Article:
Evil And Charm

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Evil And Charm

Evil and charm are considered by many people to be very different things. It is not often that it is thought that evil and charm coexist together. Evil is defined to be; morally bad, or wicked, while charms definition is; a trait that fascinates, allures or delights. According to British author Brian Masters “evil is something you recognize immediately you see it: it works through charm.” Masters’ argument can be backed up through two pieces of literature, Shirley Jackson’s “The Lottery” and William Faulkner’s “A Rose For Emily.” Both stories display evil and charm coexisting together in a society through setting, character’s attitudes and symbolism.
“The Lottery” is a somewhat sick, twisted story that sets the reader up with the right and then pops them one with the left. To begin, the setting makes the reader feel all warm and good inside, and gives the reader the feeling that the story is going to be a cheerful one. “The morning of June 27 was clear and sunny, with the fresh warmth of a full summer day; the flowers were blossoming profusely and the grass was richly green.” (Jackson 229) Here, the author shows that summer is just beginning, and that with summer, life is just beginning. The flowers are blossoming, the grass is a rich shade of green, and the town’s people are gathering in the square between the post office and the bank. The descriptions of the town are very misleading to the reader in terms of what is taking place. The charm of the town delights the reader at the start and gives the reader a comforting feeling about what is going to happen. The evil of the town is hidden behind a mask of charm.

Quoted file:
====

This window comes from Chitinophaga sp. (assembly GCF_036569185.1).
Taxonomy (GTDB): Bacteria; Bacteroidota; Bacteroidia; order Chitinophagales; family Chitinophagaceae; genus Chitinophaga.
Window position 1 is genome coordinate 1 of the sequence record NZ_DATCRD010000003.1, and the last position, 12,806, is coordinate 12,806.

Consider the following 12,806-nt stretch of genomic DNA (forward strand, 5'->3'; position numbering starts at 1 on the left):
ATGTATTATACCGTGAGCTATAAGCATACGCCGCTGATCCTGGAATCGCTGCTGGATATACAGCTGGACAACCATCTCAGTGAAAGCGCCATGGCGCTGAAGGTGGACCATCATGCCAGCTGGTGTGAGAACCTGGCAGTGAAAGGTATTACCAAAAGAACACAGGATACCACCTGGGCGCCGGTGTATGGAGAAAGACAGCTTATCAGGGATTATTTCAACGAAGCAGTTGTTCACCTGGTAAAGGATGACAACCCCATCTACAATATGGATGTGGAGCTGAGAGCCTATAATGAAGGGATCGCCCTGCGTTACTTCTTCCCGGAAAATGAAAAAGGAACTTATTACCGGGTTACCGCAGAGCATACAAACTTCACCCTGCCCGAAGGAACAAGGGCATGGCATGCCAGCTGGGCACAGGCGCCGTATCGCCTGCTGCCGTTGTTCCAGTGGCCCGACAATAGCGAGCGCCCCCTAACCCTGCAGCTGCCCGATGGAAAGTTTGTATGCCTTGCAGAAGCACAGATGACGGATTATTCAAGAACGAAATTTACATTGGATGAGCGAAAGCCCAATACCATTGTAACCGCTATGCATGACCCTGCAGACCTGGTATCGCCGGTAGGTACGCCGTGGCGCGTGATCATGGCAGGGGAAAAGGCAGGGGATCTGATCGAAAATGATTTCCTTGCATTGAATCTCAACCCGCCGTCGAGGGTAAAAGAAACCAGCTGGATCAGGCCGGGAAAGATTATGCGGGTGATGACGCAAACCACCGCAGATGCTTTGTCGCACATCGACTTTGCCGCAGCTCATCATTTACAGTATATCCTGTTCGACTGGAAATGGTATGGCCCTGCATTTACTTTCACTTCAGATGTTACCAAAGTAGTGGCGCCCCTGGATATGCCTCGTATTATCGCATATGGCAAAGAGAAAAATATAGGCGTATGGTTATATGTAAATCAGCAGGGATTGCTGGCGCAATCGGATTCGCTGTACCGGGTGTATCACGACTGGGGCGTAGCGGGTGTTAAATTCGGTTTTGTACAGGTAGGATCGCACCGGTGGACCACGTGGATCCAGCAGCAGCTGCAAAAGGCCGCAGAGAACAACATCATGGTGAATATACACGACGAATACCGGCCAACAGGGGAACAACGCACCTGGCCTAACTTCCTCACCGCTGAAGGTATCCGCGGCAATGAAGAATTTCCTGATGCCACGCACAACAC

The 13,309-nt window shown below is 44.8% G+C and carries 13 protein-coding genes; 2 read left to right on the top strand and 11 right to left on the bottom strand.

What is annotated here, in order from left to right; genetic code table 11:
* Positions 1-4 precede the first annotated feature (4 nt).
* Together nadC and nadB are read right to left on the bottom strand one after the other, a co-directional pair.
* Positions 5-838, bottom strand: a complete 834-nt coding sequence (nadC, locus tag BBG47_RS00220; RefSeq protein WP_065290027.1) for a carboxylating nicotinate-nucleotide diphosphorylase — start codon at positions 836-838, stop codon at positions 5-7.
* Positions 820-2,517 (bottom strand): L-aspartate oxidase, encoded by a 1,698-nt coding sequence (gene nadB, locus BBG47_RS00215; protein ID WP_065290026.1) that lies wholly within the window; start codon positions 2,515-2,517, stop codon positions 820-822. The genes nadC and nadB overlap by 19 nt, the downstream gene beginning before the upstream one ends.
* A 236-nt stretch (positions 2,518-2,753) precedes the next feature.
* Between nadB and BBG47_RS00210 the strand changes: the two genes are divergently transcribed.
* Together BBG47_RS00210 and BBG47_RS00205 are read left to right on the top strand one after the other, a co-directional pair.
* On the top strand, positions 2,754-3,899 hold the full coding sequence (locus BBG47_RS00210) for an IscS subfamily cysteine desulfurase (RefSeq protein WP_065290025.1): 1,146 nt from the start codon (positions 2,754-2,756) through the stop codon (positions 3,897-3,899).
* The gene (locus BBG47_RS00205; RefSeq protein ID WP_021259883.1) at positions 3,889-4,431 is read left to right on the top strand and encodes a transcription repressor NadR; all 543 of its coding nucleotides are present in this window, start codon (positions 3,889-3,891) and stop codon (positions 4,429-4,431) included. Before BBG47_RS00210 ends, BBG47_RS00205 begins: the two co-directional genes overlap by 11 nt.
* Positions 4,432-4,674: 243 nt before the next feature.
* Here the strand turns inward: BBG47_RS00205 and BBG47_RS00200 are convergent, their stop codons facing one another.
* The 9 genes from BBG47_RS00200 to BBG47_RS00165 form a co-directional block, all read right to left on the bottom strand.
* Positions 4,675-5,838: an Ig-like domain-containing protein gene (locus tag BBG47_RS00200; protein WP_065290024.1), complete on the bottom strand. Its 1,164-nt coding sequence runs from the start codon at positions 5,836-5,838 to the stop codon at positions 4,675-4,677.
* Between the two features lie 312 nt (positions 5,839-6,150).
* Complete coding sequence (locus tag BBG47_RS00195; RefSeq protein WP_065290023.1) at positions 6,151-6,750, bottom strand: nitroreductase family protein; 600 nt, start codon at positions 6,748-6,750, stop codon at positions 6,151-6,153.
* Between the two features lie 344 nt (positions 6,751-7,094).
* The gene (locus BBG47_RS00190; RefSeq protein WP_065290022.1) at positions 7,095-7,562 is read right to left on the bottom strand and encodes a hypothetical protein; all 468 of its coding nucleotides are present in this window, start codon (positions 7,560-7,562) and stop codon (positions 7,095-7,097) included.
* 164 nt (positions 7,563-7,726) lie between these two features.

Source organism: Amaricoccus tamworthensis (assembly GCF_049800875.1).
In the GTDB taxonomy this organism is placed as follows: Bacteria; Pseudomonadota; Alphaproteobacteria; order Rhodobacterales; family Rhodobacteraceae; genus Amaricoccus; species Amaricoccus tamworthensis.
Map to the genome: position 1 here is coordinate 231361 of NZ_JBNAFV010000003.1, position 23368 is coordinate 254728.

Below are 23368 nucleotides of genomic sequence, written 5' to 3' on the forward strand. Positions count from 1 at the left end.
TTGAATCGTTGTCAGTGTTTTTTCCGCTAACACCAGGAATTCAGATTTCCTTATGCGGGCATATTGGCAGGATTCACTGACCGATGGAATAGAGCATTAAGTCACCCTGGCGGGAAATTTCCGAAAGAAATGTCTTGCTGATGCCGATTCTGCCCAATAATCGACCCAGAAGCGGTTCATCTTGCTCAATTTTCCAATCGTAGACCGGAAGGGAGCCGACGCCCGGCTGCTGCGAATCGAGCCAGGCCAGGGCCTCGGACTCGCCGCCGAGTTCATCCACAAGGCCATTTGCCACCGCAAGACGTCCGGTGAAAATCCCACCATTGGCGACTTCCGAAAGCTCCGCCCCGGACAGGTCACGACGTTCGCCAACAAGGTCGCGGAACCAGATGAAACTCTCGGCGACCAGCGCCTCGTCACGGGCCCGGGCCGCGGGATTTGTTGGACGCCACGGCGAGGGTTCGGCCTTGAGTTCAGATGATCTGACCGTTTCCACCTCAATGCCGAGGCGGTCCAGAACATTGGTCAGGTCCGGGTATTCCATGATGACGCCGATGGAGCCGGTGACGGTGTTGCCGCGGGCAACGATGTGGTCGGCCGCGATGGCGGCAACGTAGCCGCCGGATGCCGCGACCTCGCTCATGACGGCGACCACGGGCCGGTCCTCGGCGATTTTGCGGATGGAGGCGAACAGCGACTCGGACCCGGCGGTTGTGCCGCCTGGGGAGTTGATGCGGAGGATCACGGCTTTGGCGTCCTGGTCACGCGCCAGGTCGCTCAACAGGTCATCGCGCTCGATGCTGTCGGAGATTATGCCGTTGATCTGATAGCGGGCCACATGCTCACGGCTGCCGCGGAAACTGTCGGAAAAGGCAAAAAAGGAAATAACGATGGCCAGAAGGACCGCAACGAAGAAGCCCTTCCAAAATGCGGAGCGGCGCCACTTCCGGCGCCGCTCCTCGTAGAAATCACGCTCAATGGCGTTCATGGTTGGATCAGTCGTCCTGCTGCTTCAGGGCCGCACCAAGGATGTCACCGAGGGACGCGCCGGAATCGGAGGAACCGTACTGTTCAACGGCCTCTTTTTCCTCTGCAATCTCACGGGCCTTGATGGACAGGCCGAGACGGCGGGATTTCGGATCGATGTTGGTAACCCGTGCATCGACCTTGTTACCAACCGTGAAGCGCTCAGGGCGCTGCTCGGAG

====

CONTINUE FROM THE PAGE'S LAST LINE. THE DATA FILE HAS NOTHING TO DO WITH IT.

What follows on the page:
The characters in “The Lottery” are very misleading to the reader in terms of character traits. The characters attitudes towards the lottery are very upbeat and display that the characters have no problem with the fact that they are attending a lottery. The fact that a lottery is taking place leads many to believe that there is a chance to win money for free. Where in this case it is the chance to kill someone by stoning him or her to death. Throughout the whole story the town’s peoples attitudes are lackadaisical; they don’t care about the lottery, and seem to only want it over with. “The whole lottery took less than two hours, so it could begin at ten o’clock in the morning and still be through in time to allow the villagers to get home for noon diner.” (Jackson 229) Here it is seen that the lottery something insignificant and meaningless to the towns people. Evil is definitely displayed here, as the event that is being organized and will take place is considered to be morally bad. The charm of the people involved shines through brightly in character traits that are displayed. It is displayed that the persons involved in the event are excited to be there and delightful towards the fact that they are about to kill a person.
Another example of “The Lottery” displaying evil and charm coexisting together is the symbolism that is used in the story. The black box is the central idea or theme in the story. It symbolizes at first some type of mystery, but reading further into the story it is realized that it is synonymous with doom. The box is symbolic of the towns people’s fear of change, it is old and splintered showing that the people of the town would rather cling to what is familiar rather than change, symbolizing the traditions of the community. No one in the town questions the box, but accept it as a part of their lives. The box considered by the towns people to be charming, but has a direct link to the evil in the town as it determines who will be sacrificed in order for the people to be happy.
Another story in which evil and charm coexist is “A Rose For Emily” written by William Faulkner. “A Rose for Emily” is told by a nameless narrator describing the life of a pathetic woman, Emily. The setting of the story is seen through the view of

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